autolog

AUTOLOG(1L)                                                        AUTOLOG(1L)



NAME
       autolog - Log out idle users

SYNOPSIS
       autolog [ options ]

DESCRIPTION
       The program reads the utmp file, entry by entry.  The username for each
       'user process' is compared to the entries in the configuration file
       (see autoconf(5) ).  The first entry to match both the name, the group,
       and the tty line of the process will be used to conduct the automatic
       logout.


OPTIONS
       -a     (all processes) Print information on ALL utmp entries--not just
              user processes.

       -d     (debug mode) This is helpful in setting up your configuration
              file.  The program runs in foreground rather than forking and it
              prints out verbose messages about what it is doing.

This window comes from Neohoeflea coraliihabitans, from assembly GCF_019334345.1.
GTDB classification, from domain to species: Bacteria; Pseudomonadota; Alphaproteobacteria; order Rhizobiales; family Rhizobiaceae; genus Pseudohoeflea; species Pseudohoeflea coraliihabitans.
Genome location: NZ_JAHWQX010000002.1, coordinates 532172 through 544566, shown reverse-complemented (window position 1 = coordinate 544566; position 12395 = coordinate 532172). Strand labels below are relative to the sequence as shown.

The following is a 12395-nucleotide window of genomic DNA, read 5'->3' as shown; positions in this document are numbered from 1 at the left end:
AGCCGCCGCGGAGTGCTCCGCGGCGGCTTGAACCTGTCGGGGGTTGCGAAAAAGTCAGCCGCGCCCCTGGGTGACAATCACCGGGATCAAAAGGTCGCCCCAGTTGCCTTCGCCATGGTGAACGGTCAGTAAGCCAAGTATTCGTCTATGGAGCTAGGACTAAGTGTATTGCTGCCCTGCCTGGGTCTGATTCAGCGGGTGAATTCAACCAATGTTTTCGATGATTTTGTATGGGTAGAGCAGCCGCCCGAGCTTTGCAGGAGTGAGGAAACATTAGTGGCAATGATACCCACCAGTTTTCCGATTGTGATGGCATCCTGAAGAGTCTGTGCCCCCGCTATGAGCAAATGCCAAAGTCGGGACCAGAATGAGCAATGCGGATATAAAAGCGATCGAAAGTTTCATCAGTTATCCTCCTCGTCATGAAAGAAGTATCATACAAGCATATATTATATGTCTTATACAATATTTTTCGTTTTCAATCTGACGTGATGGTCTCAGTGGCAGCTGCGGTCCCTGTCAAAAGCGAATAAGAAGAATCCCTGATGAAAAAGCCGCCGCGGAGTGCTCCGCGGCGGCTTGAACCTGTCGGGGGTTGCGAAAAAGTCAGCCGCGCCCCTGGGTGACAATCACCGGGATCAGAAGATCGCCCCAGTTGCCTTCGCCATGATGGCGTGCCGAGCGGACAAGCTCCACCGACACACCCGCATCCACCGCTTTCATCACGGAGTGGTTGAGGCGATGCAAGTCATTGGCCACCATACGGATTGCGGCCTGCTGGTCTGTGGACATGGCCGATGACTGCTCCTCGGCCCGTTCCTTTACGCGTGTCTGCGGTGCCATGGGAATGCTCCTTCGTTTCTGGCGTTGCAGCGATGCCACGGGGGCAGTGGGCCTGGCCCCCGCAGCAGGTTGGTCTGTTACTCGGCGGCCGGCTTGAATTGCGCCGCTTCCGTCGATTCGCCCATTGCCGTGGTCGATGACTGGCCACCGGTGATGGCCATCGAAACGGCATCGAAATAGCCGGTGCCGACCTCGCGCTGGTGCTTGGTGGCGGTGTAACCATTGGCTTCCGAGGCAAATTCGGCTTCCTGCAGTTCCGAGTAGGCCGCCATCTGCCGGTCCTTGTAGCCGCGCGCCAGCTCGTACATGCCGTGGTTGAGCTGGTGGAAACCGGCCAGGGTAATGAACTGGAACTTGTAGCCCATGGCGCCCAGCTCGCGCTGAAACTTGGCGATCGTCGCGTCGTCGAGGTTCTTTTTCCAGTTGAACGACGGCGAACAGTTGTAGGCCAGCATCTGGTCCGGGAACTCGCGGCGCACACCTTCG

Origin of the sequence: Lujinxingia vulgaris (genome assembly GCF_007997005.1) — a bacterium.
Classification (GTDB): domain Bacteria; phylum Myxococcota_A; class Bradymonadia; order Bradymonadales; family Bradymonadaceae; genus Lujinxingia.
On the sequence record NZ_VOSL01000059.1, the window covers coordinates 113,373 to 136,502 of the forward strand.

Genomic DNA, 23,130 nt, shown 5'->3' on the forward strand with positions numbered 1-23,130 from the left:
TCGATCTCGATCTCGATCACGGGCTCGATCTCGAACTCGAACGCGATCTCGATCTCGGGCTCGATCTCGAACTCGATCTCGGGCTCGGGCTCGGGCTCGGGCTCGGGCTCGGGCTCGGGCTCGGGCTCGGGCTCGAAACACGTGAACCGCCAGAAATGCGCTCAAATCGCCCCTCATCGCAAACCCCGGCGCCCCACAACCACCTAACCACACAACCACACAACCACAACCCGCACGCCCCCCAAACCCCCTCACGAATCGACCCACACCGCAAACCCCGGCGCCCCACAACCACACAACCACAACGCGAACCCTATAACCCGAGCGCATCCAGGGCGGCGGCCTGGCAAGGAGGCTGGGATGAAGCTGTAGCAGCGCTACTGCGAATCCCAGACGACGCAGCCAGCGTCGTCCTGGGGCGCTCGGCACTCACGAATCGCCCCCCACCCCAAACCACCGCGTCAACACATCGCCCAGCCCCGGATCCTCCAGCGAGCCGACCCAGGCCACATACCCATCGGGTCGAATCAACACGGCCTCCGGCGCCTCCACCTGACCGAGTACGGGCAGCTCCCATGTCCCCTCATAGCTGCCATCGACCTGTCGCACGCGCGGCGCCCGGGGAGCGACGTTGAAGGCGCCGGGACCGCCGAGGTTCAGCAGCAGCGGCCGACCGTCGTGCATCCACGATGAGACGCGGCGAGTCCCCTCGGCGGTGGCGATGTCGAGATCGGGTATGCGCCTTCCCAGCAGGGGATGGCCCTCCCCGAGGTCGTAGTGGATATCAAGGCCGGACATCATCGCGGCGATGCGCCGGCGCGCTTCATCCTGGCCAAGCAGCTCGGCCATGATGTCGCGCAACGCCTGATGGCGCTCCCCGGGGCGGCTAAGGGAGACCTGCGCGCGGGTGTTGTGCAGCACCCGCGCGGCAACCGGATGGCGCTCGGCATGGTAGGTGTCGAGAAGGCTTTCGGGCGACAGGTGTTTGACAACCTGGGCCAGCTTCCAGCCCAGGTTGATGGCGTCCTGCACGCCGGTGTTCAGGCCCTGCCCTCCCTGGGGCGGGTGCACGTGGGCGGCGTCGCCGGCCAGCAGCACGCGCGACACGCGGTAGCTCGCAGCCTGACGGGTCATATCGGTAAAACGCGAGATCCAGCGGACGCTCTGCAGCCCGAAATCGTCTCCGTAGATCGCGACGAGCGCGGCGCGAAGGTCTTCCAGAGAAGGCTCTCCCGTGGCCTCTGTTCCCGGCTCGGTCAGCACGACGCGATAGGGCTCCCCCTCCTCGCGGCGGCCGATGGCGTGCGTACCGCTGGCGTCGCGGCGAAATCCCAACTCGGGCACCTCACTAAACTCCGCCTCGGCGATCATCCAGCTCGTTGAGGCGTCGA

-n     (nokill) Use this to prevent autolog from actually "killing"
              anyone.  Use -d and -n together when setting up a new
              configuration file.

       -f config_file_name
              Use this to override the default: "/etc/autolog.conf"

       -l log_file_name
              Use this to override the default: "/var/log/autolog.log".  Note
              that if this file doesn't exist, no logging will happen.  Create
              the file (with touch) to enable logging.

       -t idle_time
              Use this to override the internal default idle time (minutes)

       -g grace_period
              Use this to override the internal default grace period (seconds)

       -m yes/no
              Use this to override the internal mailing switch.  If "yes" the
              program will send mail to the users right after killing them.

       -c yes/no
              Use this to override the internal "pre-clear" switch.  If "yes"
              the program will clear the terminal screen before warning the
              user.

       -w yes/no
              Do timeouts based on total session time--not idle time. (hard)

       -L yes/no
              If set to "yes" activities will be written to the logfile if
              present.

AUTHOR
       Kyle Bateman <kyle@actarg.com>



Linux                      Administrative Utilities                AUTOLOG(1L)